Studies of the chemical modifications of wool and their effects on the wool–water relationship. Part II. Wool-water relationships of modified and unmodified wool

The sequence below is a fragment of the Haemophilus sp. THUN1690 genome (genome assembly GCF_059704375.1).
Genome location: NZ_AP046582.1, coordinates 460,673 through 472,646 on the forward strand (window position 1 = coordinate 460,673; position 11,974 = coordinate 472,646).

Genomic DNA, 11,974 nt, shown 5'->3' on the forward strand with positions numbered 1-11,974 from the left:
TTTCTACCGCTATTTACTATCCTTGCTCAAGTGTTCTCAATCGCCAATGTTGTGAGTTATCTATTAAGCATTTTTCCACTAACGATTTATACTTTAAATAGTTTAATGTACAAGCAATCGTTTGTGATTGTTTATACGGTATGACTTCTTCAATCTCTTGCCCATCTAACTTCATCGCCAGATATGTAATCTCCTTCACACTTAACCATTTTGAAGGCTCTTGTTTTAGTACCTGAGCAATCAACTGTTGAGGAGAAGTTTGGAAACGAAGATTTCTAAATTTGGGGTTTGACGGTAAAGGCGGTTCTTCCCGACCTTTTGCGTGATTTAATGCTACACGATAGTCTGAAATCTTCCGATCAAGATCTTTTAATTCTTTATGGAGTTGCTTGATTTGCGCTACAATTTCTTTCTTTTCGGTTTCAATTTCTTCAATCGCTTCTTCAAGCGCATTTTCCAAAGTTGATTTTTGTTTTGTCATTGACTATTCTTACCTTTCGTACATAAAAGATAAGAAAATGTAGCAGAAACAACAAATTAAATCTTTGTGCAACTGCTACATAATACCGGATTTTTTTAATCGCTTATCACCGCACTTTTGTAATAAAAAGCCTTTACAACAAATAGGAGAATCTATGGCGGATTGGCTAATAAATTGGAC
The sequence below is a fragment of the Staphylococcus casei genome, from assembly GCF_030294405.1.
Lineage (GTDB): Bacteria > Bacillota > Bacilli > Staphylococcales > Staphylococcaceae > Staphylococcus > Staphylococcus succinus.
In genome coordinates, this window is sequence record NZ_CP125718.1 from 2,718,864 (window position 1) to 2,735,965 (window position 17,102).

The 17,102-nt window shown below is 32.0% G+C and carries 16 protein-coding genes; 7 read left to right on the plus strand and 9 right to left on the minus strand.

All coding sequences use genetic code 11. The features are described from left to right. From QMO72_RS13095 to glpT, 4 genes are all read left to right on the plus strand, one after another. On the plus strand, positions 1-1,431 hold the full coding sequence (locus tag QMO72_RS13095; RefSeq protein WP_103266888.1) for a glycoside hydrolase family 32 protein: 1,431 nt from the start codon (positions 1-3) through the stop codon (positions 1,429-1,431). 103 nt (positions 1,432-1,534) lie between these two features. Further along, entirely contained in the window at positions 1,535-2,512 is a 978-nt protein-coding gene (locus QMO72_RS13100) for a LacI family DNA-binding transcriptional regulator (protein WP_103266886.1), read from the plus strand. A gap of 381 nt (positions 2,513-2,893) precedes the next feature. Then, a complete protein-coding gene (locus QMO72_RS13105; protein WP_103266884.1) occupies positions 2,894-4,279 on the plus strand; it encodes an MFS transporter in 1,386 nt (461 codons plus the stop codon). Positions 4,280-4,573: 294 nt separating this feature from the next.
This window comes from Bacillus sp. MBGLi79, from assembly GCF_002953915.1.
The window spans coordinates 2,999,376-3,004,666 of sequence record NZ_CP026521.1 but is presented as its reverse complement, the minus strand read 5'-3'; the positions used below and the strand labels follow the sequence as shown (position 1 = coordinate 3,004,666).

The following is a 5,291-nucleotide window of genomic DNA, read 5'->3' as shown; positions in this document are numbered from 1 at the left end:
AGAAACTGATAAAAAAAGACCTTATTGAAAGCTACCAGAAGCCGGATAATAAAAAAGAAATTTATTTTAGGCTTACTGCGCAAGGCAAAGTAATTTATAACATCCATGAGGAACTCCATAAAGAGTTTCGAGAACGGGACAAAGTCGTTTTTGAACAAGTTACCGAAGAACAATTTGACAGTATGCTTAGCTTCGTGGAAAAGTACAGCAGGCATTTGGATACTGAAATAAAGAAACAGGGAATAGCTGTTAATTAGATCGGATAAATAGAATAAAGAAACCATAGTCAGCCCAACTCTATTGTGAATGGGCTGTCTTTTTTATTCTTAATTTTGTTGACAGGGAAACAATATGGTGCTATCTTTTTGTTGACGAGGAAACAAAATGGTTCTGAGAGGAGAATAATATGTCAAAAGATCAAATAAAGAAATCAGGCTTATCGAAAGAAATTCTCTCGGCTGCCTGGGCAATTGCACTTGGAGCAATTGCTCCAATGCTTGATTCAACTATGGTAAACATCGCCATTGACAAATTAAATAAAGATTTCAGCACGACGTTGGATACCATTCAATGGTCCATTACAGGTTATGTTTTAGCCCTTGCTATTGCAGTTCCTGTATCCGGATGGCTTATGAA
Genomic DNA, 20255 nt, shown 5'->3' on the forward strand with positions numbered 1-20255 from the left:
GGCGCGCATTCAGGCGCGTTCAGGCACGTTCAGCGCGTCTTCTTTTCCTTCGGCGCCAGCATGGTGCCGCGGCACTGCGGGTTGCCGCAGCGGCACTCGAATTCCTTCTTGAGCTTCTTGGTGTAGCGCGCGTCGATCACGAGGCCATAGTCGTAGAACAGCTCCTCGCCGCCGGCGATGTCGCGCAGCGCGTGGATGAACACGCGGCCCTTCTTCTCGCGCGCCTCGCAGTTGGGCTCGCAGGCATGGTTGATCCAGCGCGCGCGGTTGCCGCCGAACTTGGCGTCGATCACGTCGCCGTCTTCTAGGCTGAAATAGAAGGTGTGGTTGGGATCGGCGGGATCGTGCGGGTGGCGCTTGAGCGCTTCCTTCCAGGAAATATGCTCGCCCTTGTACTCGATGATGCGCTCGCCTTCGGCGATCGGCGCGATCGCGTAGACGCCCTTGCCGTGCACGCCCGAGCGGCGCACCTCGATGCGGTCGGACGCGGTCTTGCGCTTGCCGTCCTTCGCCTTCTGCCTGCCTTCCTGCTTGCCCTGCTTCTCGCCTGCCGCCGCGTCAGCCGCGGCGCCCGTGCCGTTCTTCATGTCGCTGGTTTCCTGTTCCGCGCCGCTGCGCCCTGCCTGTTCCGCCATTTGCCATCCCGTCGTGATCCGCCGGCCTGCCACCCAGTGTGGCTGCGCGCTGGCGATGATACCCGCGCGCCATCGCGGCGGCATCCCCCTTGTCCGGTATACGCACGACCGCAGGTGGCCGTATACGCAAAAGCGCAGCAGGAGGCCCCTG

The wool–water relationships of the modified wools prepared as described in Part I of this series have been studied. The drained water content of fabric and the solution isotherms and diffusion constants of water vapor into untreated and modified wools have been measured. Most of the treated wool fabrics showed considerable decreases in the drained water contents compared with the untreated wool. However, the degree of improvement depended markedly on the conditions of modification, particularly with the styrene grafted materials. In some cases values close to those of a comparable polypropylene fabric were found. The sorption isotherms also showed that the modifications reduced, substantially in some cases, the regains even when calculated on the wool content only. The diffusion constants were difficult to measure because of the heats of sorption causing temperature changes during the sorption; however, at lower regains this effect could be corrected. It was found that both the direct chemical modification and the grafted wools showed a diffusion behavior which was more characteristic of hydrophobic materials in that the diffusion constants tended to decrease with increasing concentration. At low humidities the diffusion constants were larger than in the untreated wool, but at higher humidities lower diffusivities were found with the modified wools.